- President Obama is going to announce his executive-order overhaul of immigration enforcement policy tomorrow night, then speak about the plan during a Friday "rally" at a Las Vegas high school.
- The blackjack-derived phrase "double down" is used frequently by journalists, including political journalists, to describe the behavior of a leader who sticks with a course of action even when others doubt the wisdom of that course of action.
- Many observers, including some who generally support Obama, have been critical of the immigration plan he's expected to announce, arguing that acting unilaterally on such a major issue through executive action—rather than through collaboration with Congress—would set a damaging, autocratic precedent.
- The game of blackjack is played at many casinos in Las Vegas.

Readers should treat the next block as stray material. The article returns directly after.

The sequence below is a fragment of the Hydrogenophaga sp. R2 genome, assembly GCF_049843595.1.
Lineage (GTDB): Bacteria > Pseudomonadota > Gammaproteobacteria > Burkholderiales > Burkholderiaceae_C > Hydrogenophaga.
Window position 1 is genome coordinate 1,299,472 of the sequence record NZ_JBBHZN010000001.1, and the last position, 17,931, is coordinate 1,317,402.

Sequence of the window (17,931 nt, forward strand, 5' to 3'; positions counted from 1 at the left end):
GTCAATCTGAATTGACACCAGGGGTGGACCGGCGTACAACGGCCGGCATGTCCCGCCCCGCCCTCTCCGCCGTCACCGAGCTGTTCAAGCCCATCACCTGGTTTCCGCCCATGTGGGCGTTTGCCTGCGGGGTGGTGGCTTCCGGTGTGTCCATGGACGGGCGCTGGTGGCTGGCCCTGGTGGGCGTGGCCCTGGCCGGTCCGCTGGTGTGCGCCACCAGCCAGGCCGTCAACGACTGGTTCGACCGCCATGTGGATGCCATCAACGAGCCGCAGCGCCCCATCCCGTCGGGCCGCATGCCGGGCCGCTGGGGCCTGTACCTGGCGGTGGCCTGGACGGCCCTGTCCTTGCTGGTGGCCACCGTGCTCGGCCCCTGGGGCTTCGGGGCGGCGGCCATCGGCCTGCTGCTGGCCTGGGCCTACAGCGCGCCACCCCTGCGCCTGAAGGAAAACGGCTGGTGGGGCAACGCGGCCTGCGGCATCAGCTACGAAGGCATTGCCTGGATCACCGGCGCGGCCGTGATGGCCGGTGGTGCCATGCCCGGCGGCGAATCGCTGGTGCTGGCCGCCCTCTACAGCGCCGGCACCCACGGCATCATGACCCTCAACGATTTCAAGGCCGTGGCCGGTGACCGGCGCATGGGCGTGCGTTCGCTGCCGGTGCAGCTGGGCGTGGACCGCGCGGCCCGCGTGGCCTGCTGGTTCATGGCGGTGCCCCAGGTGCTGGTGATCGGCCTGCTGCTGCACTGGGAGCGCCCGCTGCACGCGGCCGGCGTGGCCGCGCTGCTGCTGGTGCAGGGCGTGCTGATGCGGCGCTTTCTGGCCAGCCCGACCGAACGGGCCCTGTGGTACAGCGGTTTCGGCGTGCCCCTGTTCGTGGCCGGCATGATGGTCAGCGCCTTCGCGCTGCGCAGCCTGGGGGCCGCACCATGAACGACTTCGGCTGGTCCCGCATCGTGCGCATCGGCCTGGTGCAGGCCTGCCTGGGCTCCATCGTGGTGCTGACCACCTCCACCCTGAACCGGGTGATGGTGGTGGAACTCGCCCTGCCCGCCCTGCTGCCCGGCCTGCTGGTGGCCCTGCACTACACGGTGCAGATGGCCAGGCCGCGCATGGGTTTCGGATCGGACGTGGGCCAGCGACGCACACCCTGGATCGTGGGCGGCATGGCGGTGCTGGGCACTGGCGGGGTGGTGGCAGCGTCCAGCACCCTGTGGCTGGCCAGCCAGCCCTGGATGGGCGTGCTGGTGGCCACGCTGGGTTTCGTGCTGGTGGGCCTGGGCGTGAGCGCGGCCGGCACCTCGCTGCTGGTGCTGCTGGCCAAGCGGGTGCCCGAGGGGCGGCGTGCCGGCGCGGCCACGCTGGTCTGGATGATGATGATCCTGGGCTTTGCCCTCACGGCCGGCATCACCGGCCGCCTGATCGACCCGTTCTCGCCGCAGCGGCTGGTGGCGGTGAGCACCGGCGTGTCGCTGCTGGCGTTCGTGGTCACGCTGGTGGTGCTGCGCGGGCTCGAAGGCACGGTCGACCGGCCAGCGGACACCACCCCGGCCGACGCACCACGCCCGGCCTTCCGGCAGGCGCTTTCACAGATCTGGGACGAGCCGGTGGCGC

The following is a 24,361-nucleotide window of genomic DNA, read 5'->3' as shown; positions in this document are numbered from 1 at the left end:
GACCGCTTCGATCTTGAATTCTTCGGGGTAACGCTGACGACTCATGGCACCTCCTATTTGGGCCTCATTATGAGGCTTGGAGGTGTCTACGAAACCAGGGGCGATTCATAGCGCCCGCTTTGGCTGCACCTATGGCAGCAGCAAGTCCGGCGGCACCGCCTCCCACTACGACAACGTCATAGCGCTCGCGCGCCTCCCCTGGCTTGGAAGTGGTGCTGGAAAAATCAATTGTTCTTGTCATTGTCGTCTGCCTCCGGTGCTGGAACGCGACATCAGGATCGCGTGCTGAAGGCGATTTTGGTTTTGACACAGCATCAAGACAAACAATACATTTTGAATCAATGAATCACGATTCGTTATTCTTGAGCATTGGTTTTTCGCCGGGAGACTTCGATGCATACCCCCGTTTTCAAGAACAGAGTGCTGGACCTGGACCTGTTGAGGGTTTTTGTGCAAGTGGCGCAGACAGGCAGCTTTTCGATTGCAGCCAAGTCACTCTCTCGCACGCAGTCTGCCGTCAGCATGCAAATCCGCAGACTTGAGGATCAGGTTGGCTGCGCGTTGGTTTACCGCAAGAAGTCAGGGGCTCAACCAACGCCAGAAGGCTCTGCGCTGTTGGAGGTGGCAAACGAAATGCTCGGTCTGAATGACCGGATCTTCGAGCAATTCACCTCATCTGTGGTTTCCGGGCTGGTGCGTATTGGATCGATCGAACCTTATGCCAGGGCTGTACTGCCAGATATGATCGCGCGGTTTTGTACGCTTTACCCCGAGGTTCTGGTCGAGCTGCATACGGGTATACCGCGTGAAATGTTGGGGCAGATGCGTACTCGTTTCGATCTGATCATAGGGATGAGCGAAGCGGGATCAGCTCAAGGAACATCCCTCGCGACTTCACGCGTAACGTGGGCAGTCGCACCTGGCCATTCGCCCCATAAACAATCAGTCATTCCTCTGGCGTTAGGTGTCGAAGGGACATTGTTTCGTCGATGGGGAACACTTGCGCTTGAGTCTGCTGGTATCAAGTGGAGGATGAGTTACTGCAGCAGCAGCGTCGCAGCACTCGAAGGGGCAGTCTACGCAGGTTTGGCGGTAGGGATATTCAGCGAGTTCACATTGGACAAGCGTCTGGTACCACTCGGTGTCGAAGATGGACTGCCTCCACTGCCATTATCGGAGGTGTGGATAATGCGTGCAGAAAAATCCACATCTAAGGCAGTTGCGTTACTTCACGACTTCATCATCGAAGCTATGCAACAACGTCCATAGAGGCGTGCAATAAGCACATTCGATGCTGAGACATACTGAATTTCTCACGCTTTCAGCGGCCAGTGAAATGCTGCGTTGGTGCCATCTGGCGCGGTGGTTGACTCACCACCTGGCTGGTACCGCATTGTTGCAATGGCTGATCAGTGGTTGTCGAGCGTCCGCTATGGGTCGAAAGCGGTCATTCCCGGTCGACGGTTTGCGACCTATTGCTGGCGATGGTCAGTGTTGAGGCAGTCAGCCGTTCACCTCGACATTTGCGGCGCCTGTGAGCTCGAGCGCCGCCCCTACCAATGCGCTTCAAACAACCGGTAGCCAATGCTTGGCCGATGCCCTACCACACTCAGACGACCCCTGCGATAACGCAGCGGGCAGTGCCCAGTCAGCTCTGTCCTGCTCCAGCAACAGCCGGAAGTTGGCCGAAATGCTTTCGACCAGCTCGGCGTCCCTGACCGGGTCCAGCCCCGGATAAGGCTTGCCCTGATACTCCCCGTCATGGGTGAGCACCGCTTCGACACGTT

- Many writers will be tempted to say that Obama is "doubling down" on his immigration plan when he speaks about it in Las Vegas.
Another fact, though:
- You don't "double down" in blackjack when you have questionable cards. You double down—which is to say, the dealer lets you double your bet in exchange for your agreement to only take one more card—when you're the most certain you have a winning hand. "Doubling down" in blackjack doesn't mean "taking a big risk even when other people are telling you not to."
- In punditry, sounding savvy, cutting-edge, and with it is often rewarded more than being right. Hence "double down." Hence the terms "triangulation" and "triangulator" to describe concepts that are also conveyed by the old-fashioned words "compromise" and "moderate." And after a term is used enough times, even people who realize it's being used incorrectly or unnecessarily tend to just give up and go with the flow and use it that way too.
- The objections of picky language-whiners will be irrelevant, and uses of "double down" will fill America's headlines and news stories this weekend like so many chips filling the hands of a Las Vegas blackjack winner who has smartly doubled down on promising cards.
Thus is our language—nay, our very being, because what sets humankind apart from the beasts of forest and field if not language?—debased.